The Rev. C. A. Jones, Mathematical Master has assumed the direction of the house “Grant’s” vacated by Mr Marshall.
At the end of this term, as Mr Marshall had signified his intention of giving up the house, which he had directed for 21 years, he was presented with a testimonial subscribed to solely by Grantites (Q.S. + T.B.) at present in the school. The testimonial consisted of a bronze clock & candelabra and a silver inkstand bearing the inscription
“ Viro Reverendo, J. Marshall, M. A.
Scholae Westmonasteriensis Magister
In Amicum, Tutorem, Patrem
Nuperrime sub faustis nutriti penetralibus”
Mr Marshall expressed himself as much pleased with this mark of our respect.
The number of the Townboys after Whitsuntide were 88 and they were thus distributed:
Home Boarders 35
This term a new match at football was played for the first time, between Rigauds (Revd B. F. James) and Grant’s (Rev. Marshall).
This year the Rigaudites won, getting one game to none.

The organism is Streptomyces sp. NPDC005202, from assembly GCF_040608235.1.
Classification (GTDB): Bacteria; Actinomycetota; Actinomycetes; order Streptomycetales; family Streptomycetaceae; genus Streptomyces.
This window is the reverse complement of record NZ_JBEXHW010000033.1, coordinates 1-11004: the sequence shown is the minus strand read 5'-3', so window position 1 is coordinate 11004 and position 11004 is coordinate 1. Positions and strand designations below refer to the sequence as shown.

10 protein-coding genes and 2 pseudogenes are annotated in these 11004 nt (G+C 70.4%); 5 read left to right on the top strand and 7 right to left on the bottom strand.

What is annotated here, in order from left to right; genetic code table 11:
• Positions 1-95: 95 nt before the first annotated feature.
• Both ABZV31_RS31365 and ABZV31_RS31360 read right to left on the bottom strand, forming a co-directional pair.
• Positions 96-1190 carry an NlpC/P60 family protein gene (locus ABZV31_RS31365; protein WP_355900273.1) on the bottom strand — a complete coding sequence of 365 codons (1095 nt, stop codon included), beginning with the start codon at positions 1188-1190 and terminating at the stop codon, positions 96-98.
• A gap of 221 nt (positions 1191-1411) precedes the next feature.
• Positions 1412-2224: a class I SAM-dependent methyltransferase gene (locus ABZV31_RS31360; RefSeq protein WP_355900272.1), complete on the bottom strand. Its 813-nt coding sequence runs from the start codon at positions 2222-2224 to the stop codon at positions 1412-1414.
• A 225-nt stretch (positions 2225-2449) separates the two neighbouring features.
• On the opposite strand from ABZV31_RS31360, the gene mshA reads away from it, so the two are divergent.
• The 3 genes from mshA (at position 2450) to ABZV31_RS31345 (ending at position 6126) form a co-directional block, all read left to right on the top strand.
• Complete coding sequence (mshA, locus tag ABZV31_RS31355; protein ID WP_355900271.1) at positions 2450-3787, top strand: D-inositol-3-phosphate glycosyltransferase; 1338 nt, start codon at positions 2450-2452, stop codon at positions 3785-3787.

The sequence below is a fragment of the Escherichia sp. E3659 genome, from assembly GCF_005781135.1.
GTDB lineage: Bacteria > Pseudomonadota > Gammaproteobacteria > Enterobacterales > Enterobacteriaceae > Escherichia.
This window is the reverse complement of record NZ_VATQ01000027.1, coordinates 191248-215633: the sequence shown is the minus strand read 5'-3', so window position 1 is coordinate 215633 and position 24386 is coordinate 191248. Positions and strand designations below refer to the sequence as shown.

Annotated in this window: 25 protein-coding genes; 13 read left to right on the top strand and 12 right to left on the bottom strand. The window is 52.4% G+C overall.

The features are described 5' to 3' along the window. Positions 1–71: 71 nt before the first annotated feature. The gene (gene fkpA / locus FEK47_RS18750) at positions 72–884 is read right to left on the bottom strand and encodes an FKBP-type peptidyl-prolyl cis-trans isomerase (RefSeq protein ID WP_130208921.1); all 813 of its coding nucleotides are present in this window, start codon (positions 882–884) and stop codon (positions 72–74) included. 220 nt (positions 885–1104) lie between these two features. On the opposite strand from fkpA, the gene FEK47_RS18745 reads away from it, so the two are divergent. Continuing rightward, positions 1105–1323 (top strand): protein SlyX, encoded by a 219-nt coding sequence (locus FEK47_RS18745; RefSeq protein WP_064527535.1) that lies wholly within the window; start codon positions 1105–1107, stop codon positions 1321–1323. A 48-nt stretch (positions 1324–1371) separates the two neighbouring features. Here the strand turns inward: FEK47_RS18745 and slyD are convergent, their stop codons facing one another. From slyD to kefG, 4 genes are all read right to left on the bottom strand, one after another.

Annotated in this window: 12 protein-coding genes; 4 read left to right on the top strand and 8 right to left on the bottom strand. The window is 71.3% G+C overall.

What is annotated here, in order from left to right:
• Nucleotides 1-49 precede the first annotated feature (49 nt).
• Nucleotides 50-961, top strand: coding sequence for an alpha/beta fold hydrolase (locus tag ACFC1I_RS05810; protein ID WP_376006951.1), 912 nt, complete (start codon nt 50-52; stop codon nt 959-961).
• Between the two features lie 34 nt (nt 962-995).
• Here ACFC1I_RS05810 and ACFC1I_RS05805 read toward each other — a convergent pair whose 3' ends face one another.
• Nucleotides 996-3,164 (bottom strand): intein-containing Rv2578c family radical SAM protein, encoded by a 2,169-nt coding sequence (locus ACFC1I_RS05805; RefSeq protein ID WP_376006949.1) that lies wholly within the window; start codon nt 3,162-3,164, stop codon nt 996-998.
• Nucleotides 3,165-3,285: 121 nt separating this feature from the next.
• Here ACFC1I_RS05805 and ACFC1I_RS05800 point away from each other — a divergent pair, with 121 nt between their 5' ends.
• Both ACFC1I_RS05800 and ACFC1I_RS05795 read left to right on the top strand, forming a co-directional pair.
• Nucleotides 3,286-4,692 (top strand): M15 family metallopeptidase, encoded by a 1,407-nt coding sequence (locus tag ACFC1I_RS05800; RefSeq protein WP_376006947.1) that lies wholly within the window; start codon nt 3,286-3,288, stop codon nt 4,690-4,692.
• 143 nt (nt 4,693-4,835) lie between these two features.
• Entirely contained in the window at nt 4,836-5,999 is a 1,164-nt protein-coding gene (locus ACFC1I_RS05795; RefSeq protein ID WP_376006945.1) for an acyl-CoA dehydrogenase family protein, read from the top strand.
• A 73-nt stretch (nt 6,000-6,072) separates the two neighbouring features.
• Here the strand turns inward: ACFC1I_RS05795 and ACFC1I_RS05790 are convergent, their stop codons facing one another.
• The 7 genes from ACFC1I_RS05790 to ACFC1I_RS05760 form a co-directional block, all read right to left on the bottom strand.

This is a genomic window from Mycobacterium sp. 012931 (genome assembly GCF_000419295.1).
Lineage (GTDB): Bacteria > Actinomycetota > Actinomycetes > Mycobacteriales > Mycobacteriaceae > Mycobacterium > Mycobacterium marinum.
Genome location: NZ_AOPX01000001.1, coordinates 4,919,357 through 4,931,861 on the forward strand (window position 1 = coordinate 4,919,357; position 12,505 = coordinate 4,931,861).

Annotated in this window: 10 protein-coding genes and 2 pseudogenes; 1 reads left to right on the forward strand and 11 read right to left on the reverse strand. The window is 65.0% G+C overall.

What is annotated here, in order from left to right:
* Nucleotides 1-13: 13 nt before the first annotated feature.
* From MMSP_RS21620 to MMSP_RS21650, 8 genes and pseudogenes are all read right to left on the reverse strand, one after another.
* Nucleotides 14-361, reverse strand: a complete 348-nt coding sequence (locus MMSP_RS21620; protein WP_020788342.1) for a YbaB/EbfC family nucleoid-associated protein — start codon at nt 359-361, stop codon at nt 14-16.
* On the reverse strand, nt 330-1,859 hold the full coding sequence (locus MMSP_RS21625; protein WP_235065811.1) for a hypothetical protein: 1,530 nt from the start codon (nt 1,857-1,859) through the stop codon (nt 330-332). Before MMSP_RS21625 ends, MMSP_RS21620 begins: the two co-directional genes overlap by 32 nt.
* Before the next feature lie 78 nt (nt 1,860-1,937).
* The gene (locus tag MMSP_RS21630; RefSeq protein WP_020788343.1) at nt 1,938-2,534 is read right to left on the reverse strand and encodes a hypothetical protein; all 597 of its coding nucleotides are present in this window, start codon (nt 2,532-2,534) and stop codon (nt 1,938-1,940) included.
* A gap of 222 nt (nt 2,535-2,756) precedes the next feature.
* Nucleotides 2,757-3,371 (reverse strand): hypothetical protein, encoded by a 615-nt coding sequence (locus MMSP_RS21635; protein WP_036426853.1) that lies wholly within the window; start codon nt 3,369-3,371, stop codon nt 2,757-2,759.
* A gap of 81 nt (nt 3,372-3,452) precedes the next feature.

I hope this match will be kept up annually, as it stimulates the little fellows to play and thus prepares them for future matches. The following rules have been agreed to –
- That no fellow above Upper Shell or in the football Eleven be allowed to play on either side
- That it always be played “up fields” and after the Xmas vacation but previous to the T.B & Q.S football match
W. Winters Prin. Opp.
For list of Head Town Boys since 1815 see article 398.
The List of the School at the same time was-
Grant’s (Rev. Marshall)
Rigauds (Rev. James)
Scott’s (- Scott)
On Tuesday evening, May 15: 1832, a rowing match took place between the four houses, Singleton’s having challenged all the others: the distance was from Battersea Bridge to Westminster, it was won after a closely contested race by Stelfox’s, their boat being about two boats’ lengths ahead of Singletons: Stikeman’s came in last.
The names of the rowers were as follows;
*One of Stikeman’s fellows being out of school, Preston, who was at Hodgsons, was chosen in his place.